Choose a site to build a wildlife pond where the creatures will feel secure.
Siting the wildlife pond:
- Place a wildlife pond in a secluded part of the garden.
- Try not to place your wildlife pond under trees as the falling leaves will give you a maintenance problem in Autumn.
- Try and surround it on one or more sides by planting from a moist habitat, bog garden or hedgerow that will give the amphibians cover and protection from birds and other predators as they look for food.
- Amphibians return to the pond water to mate and lay eggs after winter hibernation on land in wood piles or under garden buildings. They will make a number of journeys in and out of the water in a season so plantings of uncut foliage will link these areas together.
- Patios, tarmac drives, fences all divide up the natural garden and make wildlife journeys more hazardous so avoid placing the pond near these.
- Leave gaps under fencing between properties to allow wildlife to wander naturally.
Build a pond profile with different depths of shelving:
- The pond should be built to a depth of no more than 45 – 60cm (18″ – 2′ ) – shelf
- Plant shelves at different depths – 15cm (6″) for shelf and 30cm (12″) for shelf plants.
- Make the shelves as wide as possible and curved differently to the outline of the pond’s outer edge.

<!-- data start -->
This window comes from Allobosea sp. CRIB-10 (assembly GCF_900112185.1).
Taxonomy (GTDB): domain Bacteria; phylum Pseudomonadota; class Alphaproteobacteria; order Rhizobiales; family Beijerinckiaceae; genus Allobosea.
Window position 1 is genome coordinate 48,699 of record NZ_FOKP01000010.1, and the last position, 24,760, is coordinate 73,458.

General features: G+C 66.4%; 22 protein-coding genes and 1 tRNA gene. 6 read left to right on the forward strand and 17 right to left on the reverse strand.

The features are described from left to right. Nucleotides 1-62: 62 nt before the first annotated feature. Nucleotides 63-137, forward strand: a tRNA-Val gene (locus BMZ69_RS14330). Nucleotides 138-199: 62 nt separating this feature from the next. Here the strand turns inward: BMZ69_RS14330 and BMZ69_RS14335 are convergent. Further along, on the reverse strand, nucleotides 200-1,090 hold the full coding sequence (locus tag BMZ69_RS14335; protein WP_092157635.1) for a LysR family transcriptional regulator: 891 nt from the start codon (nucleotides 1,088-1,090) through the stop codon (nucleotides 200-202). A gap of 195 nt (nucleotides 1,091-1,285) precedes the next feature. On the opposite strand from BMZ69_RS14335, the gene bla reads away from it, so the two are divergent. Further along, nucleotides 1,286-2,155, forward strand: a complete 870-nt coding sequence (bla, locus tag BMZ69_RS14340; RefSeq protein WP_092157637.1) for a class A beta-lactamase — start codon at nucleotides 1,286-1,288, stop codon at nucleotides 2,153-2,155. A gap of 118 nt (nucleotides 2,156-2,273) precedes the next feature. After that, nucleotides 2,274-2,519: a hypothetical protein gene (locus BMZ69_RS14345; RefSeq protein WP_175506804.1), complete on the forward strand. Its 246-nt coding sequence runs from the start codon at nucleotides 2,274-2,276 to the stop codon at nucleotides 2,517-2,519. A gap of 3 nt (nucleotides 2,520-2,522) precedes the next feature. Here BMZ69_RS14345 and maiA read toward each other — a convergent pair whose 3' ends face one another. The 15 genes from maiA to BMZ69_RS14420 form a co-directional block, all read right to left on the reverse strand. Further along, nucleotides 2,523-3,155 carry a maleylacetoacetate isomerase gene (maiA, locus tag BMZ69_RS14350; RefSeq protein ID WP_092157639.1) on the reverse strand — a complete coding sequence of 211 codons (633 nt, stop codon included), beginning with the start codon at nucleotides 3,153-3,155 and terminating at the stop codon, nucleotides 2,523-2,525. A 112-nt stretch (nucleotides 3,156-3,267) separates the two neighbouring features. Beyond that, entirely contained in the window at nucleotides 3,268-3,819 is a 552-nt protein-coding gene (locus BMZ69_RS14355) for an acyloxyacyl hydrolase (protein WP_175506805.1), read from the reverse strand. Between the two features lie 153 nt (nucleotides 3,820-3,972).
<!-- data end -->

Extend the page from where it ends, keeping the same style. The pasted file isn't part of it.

- Do not build a thin rim of shelves 6″ wide evenly around a larger surface area of deep water as this will be unbalanced when you come to plant.
- Have one half of the pond surface area as different width shelf planting areas with most to the shelf at 6″ deep
- Dig one half to the deepest water depth which can be offset from the centre of the pond.
- Place the pond plants on the shelves in their baskets and the pond wildlife will use these as ‘stepping stones’ to climb out.
- Your pond should have easy access for wildlife so create sloping sided areas away from the flat level of the first shelf.
- In between the cobbles covering this sloping area use pond plants that enjoy water at their roots but not too much water over their crowns to give habitat cover.
- Choose Caltha palustris Alba, Veronica beccabunga, Juncus ensifolius or Cyperus eragrostis.
- Or create a pile of stones or rocks near/on a shallow stony beach where creatures can quickly find shelter.
For more details on plant selection for your wildlife pond see the next section or click here